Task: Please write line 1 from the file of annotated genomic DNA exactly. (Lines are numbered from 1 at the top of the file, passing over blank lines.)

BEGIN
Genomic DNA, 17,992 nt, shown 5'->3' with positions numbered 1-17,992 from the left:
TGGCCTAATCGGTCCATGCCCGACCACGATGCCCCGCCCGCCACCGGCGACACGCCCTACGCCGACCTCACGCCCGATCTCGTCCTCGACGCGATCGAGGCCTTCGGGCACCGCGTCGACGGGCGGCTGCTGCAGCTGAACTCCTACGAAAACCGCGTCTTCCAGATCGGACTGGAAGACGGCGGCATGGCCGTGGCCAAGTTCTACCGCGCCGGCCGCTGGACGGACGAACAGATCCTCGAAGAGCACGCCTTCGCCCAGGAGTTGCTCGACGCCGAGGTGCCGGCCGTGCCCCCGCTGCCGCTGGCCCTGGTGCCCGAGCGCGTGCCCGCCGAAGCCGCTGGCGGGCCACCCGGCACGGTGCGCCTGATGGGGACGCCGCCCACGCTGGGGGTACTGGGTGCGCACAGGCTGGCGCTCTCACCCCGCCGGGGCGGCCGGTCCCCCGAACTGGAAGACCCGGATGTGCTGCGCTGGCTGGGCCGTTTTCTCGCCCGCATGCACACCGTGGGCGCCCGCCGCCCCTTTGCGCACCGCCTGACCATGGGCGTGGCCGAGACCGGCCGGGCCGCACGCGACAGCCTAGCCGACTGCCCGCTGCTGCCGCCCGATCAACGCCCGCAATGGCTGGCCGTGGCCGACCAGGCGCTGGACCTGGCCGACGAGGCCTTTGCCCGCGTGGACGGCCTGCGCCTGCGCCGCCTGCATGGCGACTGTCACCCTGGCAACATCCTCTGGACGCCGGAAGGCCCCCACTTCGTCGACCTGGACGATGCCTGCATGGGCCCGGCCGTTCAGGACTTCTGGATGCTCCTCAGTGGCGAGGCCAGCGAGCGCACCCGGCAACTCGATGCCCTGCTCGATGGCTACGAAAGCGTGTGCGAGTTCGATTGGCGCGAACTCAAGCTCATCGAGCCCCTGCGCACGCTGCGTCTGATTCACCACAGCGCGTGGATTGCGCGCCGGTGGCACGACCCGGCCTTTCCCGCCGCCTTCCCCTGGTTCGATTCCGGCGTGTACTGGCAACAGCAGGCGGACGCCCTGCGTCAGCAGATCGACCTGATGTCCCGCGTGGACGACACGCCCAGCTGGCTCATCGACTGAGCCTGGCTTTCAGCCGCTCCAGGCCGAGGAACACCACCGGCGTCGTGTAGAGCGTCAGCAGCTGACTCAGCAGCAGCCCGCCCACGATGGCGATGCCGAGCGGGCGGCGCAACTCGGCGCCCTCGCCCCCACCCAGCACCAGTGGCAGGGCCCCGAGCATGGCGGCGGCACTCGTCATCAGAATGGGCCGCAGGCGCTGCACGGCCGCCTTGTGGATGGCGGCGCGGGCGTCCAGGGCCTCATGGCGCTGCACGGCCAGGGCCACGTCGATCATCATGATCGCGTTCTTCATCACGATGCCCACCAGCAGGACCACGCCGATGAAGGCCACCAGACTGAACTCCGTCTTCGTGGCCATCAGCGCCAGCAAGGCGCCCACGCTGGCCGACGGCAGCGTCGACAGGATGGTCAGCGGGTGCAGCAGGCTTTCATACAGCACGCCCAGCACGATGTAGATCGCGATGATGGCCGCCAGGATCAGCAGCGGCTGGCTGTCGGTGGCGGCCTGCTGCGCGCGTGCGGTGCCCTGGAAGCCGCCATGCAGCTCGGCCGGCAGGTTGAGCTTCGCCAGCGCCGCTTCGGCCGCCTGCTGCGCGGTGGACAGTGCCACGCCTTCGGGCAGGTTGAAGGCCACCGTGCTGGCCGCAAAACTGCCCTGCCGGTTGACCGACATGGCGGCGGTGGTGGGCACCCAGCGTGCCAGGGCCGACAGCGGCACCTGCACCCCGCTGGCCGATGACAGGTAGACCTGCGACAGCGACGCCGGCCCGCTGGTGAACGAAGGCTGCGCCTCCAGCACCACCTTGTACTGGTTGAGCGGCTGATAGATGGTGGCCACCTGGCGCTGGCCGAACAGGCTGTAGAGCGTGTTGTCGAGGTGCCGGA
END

Genomic DNA, 17,992 nt, shown 5'->3' with positions numbered 1-17,992 from the left: